In the counter-façade side windows, to be “read” bottom to top, some miracles are shown that happened in Gubbio after Saint Ubaldo's death. In the middle we see Bishop Bentivoglio asking that the Pope may declare Ubaldo a saint. This would be decreed by a Papal bull (Latin bulla) on March 5, 1192. In the same text, the Pontiff invited Gubbio's population to celebrate the festival every year, and do so hilariter, “with great joy.” Those who happened to take part in the Festa dei Ceri can witness that such advice has never been disobeyed.

In Saint Ubaldo's Basilica, nave on the right, the Ceri themselves are kept: three high, heavy wooden structures, looking like huge ritual torches. The first document making reference to the festival is included in the Statutum Eugubii (Statute of Gubbio) of 1338. At that time, the habit probably already existed that men of the main Medieval Arti (professional associations), namely Bricklayers (patron: Saint Ubaldo), Vendors (Saint George), and Donkey Breeders (Saint Anthony), joyfully carried the three Ceri on parade along the streets and up to Mount Ingino, to offer them symbolically to the Saint.

Currently, the Ceri leave Saint Ubaldo's Basilica exclusively on the first Sunday in May. The day is called calata, “carrying (them) down” horizontally, when the Ceri are “ridden” by children from the respective neighborhoods, surrounded by parents and relatives – all belonging to designated families, called Ceraioli. The three beloved objects are then kept in the great hall in the Palace of Consuls until May 15, when they will be carried back to Mount Ingino, this time vertically and in a crazy race, in a triumph of colors, sounds, rites, ingrained habits, songs, and rhythms that it would be impossible to convey to those who never saw any of it.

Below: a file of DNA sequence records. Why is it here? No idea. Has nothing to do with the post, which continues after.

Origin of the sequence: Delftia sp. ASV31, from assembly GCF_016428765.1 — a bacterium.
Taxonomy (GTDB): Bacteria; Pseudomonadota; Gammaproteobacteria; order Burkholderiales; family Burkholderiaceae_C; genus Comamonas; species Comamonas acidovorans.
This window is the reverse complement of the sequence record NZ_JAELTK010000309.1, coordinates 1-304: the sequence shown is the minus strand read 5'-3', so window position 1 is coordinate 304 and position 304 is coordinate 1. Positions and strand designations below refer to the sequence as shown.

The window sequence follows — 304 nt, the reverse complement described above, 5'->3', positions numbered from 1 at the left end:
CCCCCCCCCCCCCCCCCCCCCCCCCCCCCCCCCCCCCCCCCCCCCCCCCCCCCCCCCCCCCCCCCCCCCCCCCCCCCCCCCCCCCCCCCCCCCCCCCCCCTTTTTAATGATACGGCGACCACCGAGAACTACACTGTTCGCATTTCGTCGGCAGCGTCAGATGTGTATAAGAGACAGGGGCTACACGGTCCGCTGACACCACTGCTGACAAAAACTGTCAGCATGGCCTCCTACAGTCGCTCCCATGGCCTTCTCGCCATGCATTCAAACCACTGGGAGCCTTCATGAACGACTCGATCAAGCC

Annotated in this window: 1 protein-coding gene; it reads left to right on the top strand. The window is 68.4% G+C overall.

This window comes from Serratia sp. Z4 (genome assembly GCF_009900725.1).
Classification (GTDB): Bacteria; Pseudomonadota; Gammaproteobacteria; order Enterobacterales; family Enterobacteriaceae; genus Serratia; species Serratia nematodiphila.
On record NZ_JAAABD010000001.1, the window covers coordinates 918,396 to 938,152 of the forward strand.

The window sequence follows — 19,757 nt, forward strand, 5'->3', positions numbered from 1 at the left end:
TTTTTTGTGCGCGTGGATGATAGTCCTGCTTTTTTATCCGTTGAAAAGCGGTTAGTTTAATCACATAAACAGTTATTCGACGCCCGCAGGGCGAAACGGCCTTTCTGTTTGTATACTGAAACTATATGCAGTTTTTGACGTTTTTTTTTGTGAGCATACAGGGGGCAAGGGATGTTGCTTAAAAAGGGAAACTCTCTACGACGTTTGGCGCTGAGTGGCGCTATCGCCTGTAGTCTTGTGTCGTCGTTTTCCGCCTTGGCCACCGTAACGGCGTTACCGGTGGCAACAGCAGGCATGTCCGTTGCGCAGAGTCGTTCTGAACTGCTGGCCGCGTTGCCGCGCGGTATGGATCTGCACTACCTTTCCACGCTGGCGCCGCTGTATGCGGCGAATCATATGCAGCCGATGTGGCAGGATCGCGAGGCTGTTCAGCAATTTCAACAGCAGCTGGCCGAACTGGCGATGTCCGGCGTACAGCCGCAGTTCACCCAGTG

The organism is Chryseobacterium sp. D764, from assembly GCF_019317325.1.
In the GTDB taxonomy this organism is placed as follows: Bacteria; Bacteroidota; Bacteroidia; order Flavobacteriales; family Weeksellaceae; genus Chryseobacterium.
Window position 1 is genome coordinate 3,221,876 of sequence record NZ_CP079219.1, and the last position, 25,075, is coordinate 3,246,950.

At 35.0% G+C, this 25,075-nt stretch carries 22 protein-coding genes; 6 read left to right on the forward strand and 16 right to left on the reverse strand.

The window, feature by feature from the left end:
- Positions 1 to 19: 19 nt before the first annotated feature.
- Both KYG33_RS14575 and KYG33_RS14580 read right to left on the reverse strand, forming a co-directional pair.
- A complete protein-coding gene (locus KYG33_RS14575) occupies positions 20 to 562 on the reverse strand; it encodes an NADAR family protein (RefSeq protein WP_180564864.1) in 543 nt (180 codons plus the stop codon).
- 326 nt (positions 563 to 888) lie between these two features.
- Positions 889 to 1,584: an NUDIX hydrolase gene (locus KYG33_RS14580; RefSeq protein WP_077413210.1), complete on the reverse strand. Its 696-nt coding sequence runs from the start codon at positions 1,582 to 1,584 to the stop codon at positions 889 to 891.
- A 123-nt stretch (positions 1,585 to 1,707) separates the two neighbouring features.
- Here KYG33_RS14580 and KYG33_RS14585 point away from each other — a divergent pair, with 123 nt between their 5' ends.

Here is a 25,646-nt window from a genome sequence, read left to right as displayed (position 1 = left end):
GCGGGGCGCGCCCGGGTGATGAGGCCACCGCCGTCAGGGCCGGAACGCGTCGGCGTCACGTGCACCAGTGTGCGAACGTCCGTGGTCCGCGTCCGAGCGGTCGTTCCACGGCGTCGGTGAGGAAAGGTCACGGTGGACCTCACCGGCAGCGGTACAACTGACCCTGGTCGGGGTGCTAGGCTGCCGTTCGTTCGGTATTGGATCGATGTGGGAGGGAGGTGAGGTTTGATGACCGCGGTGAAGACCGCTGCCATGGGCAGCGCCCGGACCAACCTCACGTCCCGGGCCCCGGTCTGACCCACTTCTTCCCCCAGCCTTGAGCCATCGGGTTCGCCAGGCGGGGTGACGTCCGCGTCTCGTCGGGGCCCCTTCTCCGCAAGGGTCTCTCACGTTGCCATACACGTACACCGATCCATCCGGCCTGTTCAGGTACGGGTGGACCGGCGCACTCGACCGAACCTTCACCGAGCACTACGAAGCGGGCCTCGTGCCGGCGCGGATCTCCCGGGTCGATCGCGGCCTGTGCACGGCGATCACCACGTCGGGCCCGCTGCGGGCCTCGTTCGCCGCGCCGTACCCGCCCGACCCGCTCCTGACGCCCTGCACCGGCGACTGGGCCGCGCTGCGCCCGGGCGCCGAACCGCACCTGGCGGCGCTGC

This festival, one of the most fascinating in Italy, has been chosen by the authorities of Region Umbria as the emblem of the whole territory. (That is all the more remarkable as Umbria's County Seat is not in Gubbio, but Perugia.) Only the COVID-19 pandemic could stop this rite, that had never been interrupted before, not even during the First World War